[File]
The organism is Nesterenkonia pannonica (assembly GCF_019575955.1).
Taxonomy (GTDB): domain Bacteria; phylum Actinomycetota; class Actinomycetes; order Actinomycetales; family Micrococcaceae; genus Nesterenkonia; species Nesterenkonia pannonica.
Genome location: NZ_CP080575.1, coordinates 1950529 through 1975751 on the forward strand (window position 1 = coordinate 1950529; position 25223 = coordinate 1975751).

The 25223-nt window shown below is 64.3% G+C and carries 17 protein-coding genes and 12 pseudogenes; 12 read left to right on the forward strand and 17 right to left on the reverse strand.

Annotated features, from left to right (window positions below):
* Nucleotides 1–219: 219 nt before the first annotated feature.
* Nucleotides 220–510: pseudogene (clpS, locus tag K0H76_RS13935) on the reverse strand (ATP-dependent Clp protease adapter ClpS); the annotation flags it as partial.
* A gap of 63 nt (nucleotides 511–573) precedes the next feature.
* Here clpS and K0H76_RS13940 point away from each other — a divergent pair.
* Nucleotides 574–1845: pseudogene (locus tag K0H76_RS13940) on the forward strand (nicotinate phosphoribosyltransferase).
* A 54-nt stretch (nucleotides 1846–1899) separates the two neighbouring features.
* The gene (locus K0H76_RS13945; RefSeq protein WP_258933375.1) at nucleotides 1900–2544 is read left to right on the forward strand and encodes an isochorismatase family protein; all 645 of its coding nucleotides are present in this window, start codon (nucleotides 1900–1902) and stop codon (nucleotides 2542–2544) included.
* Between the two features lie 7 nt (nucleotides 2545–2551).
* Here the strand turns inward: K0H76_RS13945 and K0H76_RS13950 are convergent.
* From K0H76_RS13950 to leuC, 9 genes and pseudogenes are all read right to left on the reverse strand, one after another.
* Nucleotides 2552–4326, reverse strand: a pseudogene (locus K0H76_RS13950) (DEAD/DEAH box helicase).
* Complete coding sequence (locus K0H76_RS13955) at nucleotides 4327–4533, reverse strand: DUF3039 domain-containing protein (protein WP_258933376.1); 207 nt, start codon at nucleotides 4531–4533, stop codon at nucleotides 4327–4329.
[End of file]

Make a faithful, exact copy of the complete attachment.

The organism is Nesterenkonia pannonica (assembly GCF_019575955.1).
Taxonomy (GTDB): domain Bacteria; phylum Actinomycetota; class Actinomycetes; order Actinomycetales; family Micrococcaceae; genus Nesterenkonia; species Nesterenkonia pannonica.
Genome location: NZ_CP080575.1, coordinates 1950529 through 1975751 on the forward strand (window position 1 = coordinate 1950529; position 25223 = coordinate 1975751).

The 25223-nt window shown below is 64.3% G+C and carries 17 protein-coding genes and 12 pseudogenes; 12 read left to right on the forward strand and 17 right to left on the reverse strand.

Annotated features, from left to right (window positions below):
* Nucleotides 1–219: 219 nt before the first annotated feature.
* Nucleotides 220–510: pseudogene (clpS, locus tag K0H76_RS13935) on the reverse strand (ATP-dependent Clp protease adapter ClpS); the annotation flags it as partial.
* A gap of 63 nt (nucleotides 511–573) precedes the next feature.
* Here clpS and K0H76_RS13940 point away from each other — a divergent pair.
* Nucleotides 574–1845: pseudogene (locus tag K0H76_RS13940) on the forward strand (nicotinate phosphoribosyltransferase).
* A 54-nt stretch (nucleotides 1846–1899) separates the two neighbouring features.
* The gene (locus K0H76_RS13945; RefSeq protein WP_258933375.1) at nucleotides 1900–2544 is read left to right on the forward strand and encodes an isochorismatase family protein; all 645 of its coding nucleotides are present in this window, start codon (nucleotides 1900–1902) and stop codon (nucleotides 2542–2544) included.
* Between the two features lie 7 nt (nucleotides 2545–2551).
* Here the strand turns inward: K0H76_RS13945 and K0H76_RS13950 are convergent.
* From K0H76_RS13950 to leuC, 9 genes and pseudogenes are all read right to left on the reverse strand, one after another.
* Nucleotides 2552–4326, reverse strand: a pseudogene (locus K0H76_RS13950) (DEAD/DEAH box helicase).
* Complete coding sequence (locus K0H76_RS13955) at nucleotides 4327–4533, reverse strand: DUF3039 domain-containing protein (protein WP_258933376.1); 207 nt, start codon at nucleotides 4531–4533, stop codon at nucleotides 4327–4329.